It was the spring of 1986, and I was close to graduating with my master’s in journalism. My university arranged for editors from several publications to visit our Chicago campus, and I signed up for several interviews. But for one in particular, I was the only student to throw my name in the hat. It was an interview with the National Enquirer.
Friends thought I was crazy. How on earth could I throw away a promising career on such a trash publication? I’d lose my street creds. No one would ever hire me again.
But I had a plan. I’d borrowed thousands in student loans, one of which had a double digit interest rate. If I could land a job with the National Enquirer, I could make more than double the starting salary I could make anywhere else. In the mid ‘80s, the Enquirer started reporters at about $60,000. At the newspaper chain I worked for just a few years later, that was about $10,000 more than the amount at which your salary topped out after working there 15 to 20 years.
So I had a plan. I would land the job at the Enquirer, write under an assumed name, stay long enough to pay off my loans and hightail it out of there to begin my “legitimate” newspaper career. No one would ever be the wiser.
I had my alias picked out before I ever went to my interview. I was going for irony, so with my dark hair and eyes, I decided to call myself Goldie. And without an ounce of Hispanic blood, I chose Lopez for my surname. Yes, Goldie Lopez would take the tabloid world by storm, getting paid the big bucks, while gathering tales that would guarantee she’d be a hit at every cocktail party for years to come. I would mesmerize crowds with tales of how Elvis was alive and well and cooking wieners at a Dog ‘n Suds in Arkansas.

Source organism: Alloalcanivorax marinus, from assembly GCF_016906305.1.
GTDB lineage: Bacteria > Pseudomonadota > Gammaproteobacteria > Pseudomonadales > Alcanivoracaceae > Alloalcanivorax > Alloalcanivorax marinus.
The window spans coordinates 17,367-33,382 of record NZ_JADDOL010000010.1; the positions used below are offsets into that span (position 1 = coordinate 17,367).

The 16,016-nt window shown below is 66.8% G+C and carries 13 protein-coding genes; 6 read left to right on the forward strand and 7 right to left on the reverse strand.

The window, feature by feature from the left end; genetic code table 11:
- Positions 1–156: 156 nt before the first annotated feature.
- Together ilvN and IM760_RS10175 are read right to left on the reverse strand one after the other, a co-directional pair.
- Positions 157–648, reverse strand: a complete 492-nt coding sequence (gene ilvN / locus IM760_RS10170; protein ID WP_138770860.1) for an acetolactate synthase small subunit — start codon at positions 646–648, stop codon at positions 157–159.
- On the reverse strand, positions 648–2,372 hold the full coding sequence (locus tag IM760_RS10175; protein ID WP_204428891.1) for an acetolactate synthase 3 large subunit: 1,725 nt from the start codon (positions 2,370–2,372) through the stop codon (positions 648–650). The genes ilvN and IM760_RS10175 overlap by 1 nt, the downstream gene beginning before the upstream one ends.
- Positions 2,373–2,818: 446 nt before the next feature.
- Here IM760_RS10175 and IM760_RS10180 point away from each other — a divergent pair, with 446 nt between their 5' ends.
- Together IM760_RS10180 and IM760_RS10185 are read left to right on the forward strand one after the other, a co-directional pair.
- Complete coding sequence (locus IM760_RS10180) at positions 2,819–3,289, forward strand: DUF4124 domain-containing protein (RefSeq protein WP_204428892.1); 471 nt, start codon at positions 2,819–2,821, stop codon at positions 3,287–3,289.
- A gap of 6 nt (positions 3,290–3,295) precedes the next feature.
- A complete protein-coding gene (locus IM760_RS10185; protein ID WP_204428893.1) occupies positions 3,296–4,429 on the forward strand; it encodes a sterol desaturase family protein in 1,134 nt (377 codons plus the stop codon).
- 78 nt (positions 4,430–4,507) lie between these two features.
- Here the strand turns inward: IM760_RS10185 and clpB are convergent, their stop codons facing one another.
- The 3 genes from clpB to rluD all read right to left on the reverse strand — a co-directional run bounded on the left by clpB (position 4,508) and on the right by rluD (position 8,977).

My interview with the National Enquirer was like no other I would ever have again –over a champagne brunch at the landmark Drake Hotel in Chicago. The editor asked me all of the typical questions: Where had I gone to college? Did I have any prior work experience?
He told me how the tabloid operated, asserting that – despite public opinion – every story the newspaper printed was absolutely, positively true.
“Mike” the editor told me that if the National Enquirer printed a story about a two-headed baby, I could be sure they had an x-ray in their files to prove it wasn’t a hoax. He said the Enquirer fact-checking department was second to none and boasted about how most of the writers had decades of journalism experience. Many of them had had spent years working for tabloids in the UK.
And then it was my turn to ask a few questions.
Feeling a little less inhibited by the first Mimosa I’d ever had in my life, I looked at Mike and furrowed my brow as I boldly asked:
“But doesn’t it irk your conscience to print so many stories about deformed people … deformed children?”
He looked at me without flinching and responded very matter-of-factly:
“The National Enquirer doesn’t print any story that it doesn’t feel is of service to its readers.”
Then he read the doubt on my face.
“I’ll give you an example,” he said. “We once did a story on a couple with no arms and legs. They were able to find a medical professional who agreed to join their bodies, so they could conceive a child. The woman gave birth to a perfectly healthy baby with all of it’s appendages. … Now a story like that is an inspiration to people with no arms and legs everywhere.”